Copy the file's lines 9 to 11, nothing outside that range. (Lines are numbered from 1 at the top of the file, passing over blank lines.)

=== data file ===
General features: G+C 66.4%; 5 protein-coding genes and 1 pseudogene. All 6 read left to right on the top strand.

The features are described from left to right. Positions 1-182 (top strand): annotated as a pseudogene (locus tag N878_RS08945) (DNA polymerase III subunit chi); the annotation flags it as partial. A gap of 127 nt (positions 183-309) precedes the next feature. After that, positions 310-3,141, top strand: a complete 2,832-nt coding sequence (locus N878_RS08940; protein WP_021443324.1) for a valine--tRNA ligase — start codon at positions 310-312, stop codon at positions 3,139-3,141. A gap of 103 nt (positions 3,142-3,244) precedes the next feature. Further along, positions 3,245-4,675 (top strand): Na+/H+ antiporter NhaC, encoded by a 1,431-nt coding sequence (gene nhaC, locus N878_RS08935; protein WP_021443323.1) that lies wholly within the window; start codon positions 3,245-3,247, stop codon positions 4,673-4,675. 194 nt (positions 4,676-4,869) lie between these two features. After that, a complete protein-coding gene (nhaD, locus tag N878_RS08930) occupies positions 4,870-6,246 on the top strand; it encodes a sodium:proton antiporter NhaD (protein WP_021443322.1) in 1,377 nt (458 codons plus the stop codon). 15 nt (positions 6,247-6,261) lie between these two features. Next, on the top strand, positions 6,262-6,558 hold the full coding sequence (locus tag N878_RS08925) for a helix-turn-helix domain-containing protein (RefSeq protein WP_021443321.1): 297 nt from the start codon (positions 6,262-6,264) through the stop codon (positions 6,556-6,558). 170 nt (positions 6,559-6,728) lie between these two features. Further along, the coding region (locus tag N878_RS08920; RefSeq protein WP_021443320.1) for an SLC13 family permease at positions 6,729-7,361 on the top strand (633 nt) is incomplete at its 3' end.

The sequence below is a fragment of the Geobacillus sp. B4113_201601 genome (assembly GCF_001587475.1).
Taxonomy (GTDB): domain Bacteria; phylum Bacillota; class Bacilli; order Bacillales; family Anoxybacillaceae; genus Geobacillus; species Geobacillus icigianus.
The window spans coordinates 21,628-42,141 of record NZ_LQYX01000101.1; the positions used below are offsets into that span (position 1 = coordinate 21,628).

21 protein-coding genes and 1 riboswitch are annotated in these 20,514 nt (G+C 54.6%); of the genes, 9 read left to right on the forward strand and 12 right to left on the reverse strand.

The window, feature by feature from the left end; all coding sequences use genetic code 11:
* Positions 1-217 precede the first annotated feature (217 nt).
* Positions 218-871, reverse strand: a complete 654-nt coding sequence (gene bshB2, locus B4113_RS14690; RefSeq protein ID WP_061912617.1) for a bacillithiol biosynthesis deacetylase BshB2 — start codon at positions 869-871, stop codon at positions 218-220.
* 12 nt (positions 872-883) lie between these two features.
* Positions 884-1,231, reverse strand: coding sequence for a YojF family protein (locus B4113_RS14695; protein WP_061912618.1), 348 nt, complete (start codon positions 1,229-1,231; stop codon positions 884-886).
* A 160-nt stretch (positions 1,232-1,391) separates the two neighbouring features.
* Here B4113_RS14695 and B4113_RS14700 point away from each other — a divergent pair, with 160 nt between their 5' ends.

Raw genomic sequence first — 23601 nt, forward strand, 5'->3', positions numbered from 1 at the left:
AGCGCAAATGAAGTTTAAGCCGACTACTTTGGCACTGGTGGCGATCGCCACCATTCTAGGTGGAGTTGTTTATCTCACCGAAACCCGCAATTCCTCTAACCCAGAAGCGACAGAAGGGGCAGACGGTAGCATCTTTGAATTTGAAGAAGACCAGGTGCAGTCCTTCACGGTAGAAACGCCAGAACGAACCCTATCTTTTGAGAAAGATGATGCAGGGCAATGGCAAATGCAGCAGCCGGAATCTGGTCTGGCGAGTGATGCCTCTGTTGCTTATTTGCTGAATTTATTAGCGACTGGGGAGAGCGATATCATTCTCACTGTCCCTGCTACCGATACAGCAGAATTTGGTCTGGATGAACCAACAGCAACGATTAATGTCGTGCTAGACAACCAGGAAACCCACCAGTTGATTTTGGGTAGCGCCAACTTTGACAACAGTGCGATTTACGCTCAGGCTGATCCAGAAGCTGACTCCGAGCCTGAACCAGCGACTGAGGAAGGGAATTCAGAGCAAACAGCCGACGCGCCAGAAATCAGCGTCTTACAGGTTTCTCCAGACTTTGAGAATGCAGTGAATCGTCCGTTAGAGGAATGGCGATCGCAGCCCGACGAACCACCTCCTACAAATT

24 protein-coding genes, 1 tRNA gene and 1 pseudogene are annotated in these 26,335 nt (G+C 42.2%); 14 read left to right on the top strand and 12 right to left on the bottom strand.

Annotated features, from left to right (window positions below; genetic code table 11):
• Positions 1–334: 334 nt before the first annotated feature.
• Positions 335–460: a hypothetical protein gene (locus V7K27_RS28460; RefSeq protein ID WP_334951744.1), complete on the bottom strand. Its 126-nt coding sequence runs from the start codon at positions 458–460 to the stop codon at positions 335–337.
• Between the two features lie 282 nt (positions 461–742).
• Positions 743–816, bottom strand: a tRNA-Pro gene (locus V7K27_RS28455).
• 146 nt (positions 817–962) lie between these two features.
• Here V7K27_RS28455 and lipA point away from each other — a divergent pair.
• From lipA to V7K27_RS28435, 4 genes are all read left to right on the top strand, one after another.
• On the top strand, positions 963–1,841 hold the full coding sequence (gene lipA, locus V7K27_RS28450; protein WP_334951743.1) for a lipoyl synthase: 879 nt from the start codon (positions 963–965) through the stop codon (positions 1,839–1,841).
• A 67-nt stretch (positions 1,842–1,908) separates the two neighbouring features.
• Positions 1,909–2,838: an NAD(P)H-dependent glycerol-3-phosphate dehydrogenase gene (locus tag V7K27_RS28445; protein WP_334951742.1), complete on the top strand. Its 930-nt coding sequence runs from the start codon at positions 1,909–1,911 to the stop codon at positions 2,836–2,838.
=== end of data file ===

* Positions 218-871, reverse strand: a complete 654-nt coding sequence (gene bshB2, locus B4113_RS14690; RefSeq protein ID WP_061912617.1) for a bacillithiol biosynthesis deacetylase BshB2 — start codon at positions 869-871, stop codon at positions 218-220.
* 12 nt (positions 872-883) lie between these two features.
* Positions 884-1,231, reverse strand: coding sequence for a YojF family protein (locus B4113_RS14695; protein WP_061912618.1), 348 nt, complete (start codon positions 1,229-1,231; stop codon positions 884-886).